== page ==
The inability of capitalist countries to provide equal access to healthcare is being challenged by Cuba – under blockade, boasting one of the best and most accessible healthcare systems.
There is no denying that the coronavirus pandemic has catapulted Cuba onto the world stage. A comprehensive approach at home, based upon the country’s emphasis upon education and healthcare access, has ensured nationwide care for Cubans while clinical trials are underway for the country’s production of vaccines – the only country in Latin America and the Caribbean to accomplish such a feat.
Meanwhile, Cuba has also been at the helm of medical internationalism since the start of the pandemic, with the Henry Reeves Brigade offering medical assistance in several countries, including Italy.
At the 46th session of the UN Human Rights Council, Cuban Foreign Minister Bruno Rodriguez called for internationalising medical cooperation, calling out the neoliberal model practiced globally as the cause of social and economic crises exacerbated during the pandemic.
“Privileging narrow interests over the general welfare will increase suffering and deaths, even in industrialised countries. The internationalization of cooperation is urgently needed. It is necessary to fight for the establishment of a just, democratic and equitable international order,” Rodriguez declared.
Governments worldwide have come under sharp criticism for the mishandling of Covid19. Recently, a spat between AstraZeneca and the EU made news when the company announced it would not be able to meet the stipulated supply of vaccines by the required deadline. The EU has been accused of vaccine hoarding since January, when it bought 300 million doses from Pfizer.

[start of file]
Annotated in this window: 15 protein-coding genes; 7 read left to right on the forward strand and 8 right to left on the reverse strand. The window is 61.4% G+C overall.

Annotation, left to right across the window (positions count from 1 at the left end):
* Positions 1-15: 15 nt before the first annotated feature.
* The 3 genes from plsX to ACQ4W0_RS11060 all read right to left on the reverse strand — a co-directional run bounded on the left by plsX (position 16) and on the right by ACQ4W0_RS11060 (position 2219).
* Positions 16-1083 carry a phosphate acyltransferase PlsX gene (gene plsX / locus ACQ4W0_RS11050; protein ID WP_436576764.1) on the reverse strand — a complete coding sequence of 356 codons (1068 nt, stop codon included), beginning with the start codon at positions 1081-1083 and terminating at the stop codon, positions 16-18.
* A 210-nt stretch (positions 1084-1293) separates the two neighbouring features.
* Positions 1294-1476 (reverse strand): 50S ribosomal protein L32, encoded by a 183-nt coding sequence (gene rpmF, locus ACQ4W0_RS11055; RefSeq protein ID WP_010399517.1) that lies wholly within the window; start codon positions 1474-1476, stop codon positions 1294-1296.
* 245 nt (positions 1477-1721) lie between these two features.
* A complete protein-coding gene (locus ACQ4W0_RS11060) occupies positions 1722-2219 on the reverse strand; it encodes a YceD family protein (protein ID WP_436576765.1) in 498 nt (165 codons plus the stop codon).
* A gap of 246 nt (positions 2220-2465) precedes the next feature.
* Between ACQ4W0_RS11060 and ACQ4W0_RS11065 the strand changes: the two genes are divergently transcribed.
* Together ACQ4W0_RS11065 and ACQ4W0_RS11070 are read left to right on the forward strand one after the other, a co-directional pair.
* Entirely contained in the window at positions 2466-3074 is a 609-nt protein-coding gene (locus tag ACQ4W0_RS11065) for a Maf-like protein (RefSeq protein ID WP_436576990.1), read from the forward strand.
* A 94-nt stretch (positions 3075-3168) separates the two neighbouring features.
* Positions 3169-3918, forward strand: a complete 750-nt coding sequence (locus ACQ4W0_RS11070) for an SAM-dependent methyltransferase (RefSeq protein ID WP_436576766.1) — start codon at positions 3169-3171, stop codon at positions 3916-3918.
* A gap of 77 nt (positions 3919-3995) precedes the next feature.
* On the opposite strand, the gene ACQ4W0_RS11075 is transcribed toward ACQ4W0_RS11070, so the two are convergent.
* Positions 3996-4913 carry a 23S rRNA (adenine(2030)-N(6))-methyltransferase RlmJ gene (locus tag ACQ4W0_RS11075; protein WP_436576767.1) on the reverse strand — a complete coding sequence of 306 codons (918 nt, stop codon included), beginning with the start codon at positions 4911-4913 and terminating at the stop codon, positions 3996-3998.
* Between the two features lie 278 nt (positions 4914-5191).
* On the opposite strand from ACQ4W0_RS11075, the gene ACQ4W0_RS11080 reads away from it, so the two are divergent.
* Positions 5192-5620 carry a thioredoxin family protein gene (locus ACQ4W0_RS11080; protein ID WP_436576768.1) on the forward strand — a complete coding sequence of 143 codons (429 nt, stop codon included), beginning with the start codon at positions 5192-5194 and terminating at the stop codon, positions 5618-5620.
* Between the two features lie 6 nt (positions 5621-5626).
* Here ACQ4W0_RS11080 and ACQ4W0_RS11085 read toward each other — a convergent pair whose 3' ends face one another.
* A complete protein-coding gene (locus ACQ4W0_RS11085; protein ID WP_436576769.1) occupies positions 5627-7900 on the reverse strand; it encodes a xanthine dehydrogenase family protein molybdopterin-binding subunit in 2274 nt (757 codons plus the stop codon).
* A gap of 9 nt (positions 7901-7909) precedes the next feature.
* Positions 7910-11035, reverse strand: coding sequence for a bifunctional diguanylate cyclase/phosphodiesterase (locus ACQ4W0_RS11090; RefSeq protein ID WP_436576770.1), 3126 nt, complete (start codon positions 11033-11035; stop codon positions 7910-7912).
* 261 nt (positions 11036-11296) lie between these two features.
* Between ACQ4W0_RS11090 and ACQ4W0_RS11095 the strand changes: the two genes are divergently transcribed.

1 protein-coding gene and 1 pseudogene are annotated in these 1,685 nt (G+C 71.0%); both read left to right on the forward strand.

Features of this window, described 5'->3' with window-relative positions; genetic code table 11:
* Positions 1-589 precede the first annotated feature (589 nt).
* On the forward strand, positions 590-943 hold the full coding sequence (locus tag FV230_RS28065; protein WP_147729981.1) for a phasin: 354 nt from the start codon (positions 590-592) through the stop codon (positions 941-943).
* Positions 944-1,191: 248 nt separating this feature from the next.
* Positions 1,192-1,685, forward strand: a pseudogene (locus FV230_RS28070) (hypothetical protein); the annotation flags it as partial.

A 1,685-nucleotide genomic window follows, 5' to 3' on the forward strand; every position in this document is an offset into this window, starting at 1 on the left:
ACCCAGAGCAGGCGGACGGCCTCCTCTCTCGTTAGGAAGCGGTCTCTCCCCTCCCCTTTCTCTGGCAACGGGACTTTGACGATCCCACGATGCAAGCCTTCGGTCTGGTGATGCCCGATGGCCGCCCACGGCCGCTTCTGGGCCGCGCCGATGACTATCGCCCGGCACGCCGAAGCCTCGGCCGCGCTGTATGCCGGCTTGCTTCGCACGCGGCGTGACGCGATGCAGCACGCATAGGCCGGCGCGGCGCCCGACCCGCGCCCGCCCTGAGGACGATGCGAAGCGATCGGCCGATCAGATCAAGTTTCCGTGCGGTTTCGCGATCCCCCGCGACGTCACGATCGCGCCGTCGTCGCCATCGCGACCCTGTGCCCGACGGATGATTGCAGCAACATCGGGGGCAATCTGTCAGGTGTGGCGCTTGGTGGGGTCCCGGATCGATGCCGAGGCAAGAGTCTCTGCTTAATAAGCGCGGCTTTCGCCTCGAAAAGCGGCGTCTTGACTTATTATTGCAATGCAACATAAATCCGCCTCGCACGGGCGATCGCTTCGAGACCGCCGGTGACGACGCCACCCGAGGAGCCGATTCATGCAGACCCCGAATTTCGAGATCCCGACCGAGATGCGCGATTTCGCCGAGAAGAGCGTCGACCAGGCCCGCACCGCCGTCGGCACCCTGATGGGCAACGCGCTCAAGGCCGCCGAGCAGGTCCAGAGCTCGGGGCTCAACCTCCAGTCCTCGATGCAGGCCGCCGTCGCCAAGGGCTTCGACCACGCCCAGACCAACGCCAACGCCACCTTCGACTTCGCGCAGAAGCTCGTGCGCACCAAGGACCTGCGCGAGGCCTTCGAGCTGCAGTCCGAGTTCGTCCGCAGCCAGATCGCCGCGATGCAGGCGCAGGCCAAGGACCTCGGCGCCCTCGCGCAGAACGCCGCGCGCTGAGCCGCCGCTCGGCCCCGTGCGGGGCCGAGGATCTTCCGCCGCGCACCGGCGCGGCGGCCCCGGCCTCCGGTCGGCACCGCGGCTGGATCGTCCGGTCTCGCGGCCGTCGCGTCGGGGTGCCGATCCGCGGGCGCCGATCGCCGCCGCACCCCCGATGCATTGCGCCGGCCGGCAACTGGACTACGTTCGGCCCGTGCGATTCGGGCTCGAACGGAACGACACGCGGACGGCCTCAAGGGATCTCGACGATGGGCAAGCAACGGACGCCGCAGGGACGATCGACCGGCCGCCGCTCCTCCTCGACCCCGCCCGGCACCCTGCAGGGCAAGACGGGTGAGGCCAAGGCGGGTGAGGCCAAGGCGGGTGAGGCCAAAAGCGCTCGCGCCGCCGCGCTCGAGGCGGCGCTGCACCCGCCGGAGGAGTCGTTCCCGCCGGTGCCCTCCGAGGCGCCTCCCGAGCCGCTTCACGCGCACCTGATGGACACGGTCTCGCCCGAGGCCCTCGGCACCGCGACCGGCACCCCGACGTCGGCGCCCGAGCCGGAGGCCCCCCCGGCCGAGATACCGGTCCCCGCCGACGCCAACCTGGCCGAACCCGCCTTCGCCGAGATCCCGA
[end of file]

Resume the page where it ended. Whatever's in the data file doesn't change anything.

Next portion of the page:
Meanwhile many countries in Latin America, Asia and Africa have been left with meagre access. In Palestine, where access to vaccines has been extremely limited due to Israel’s initial refusal to cooperate, the Palestinian Authority has angered the population upon admitting its first batch of vaccines went to privileged individuals rather than the most vulnerable and front-line workers.
On the other hand, Cuba, which has faced almost six decades of the illegal US blockade on the island, is calling for political change both in terms of global cooperation. The blockade, as Rodriguez pointed out, has not deterred Cuba from making inroads when it comes to the healthcare of its population and medical internationalism abroad. Despite ongoing US hostility, Cuba has announced it will be creating enough doses – 100 million – to immunise its population and provide marginalised countries with access to the vaccines, which are less expensive and easier to transport than the brands used in the Western world.
High income countries have purchased 60 percent of the available vaccines, with some countries purchasing in excess of what is necessary to vaccinate the population. Cuba – mostly forgotten by the world unless mainstream media can run a story about how the socialist-driven economy needs to shift to capitalism – is at the helm opposing such exploitation. The contradiction here is stark – the inability of capitalist countries to provide equal access to healthcare is being challenged by Cuba – under blockade, boasting one of the best and most accessible healthcare systems, and with the potential to address the gap in inequalities that rich countries have turned a blind eye to.
Not to mention that apart from nominating the Cuban medical brigades for the Nobel Peace Prize, there has been no concentrated international effort to confront the US about the illegal blockade imposed on the island. That Cuba has managed such a feat, up against US hostility and international complacence, is in itself an accomplishment that no other country with easier access to trade has managed.
It is activists worldwide that uphold the call for the blockade to end, even as governments worldwide reap the benefits of Cuba’s medical success, lament the Cuban revolution and do little other than vote in non-binding resolutions, with no recognition of how the principles of the revolution as early as 1953, before its triumph, paved the way for the long-standing position Cuba so rightly deserves in the field of education and healthcare.